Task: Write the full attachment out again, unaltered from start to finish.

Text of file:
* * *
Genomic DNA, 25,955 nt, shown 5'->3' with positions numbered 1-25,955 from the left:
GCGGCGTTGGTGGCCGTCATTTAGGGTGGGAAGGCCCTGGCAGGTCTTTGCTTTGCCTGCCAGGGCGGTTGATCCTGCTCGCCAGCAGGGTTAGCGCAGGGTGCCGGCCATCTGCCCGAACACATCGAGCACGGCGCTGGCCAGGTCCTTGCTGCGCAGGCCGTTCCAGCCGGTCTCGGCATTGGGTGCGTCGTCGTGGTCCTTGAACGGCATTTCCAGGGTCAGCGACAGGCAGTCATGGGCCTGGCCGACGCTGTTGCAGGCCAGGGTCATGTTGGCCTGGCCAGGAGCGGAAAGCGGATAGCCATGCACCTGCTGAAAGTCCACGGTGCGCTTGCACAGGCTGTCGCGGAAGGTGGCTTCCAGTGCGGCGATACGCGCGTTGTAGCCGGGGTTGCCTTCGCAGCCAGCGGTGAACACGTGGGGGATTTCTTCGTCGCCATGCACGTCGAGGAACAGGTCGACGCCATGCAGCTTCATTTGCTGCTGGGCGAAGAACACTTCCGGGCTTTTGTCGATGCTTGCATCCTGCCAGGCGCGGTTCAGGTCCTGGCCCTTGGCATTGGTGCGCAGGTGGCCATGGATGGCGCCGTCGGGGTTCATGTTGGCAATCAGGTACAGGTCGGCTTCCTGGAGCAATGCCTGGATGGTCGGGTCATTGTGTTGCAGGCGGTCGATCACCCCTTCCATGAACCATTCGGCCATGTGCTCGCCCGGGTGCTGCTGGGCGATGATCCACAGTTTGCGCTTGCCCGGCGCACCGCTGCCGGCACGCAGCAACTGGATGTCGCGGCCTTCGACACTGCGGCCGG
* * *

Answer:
Genomic DNA, 25,955 nt, shown 5'->3' with positions numbered 1-25,955 from the left:
GCGGCGTTGGTGGCCGTCATTTAGGGTGGGAAGGCCCTGGCAGGTCTTTGCTTTGCCTGCCAGGGCGGTTGATCCTGCTCGCCAGCAGGGTTAGCGCAGGGTGCCGGCCATCTGCCCGAACACATCGAGCACGGCGCTGGCCAGGTCCTTGCTGCGCAGGCCGTTCCAGCCGGTCTCGGCATTGGGTGCGTCGTCGTGGTCCTTGAACGGCATTTCCAGGGTCAGCGACAGGCAGTCATGGGCCTGGCCGACGCTGTTGCAGGCCAGGGTCATGTTGGCCTGGCCAGGAGCGGAAAGCGGATAGCCATGCACCTGCTGAAAGTCCACGGTGCGCTTGCACAGGCTGTCGCGGAAGGTGGCTTCCAGTGCGGCGATACGCGCGTTGTAGCCGGGGTTGCCTTCGCAGCCAGCGGTGAACACGTGGGGGATTTCTTCGTCGCCATGCACGTCGAGGAACAGGTCGACGCCATGCAGCTTCATTTGCTGCTGGGCGAAGAACACTTCCGGGCTTTTGTCGATGCTTGCATCCTGCCAGGCGCGGTTCAGGTCCTGGCCCTTGGCATTGGTGCGCAGGTGGCCATGGATGGCGCCGTCGGGGTTCATGTTGGCAATCAGGTACAGGTCGGCTTCCTGGAGCAATGCCTGGATGGTCGGGTCATTGTGTTGCAGGCGGTCGATCACCCCTTCCATGAACCATTCGGCCATGTGCTCGCCCGGGTGCTGCTGGGCGATGATCCACAGTTTGCGCTTGCCCGGCGCACCGCTGCCGGCACGCAGCAACTGGATGTCGCGGCCTTCGACACTGCGGCCGG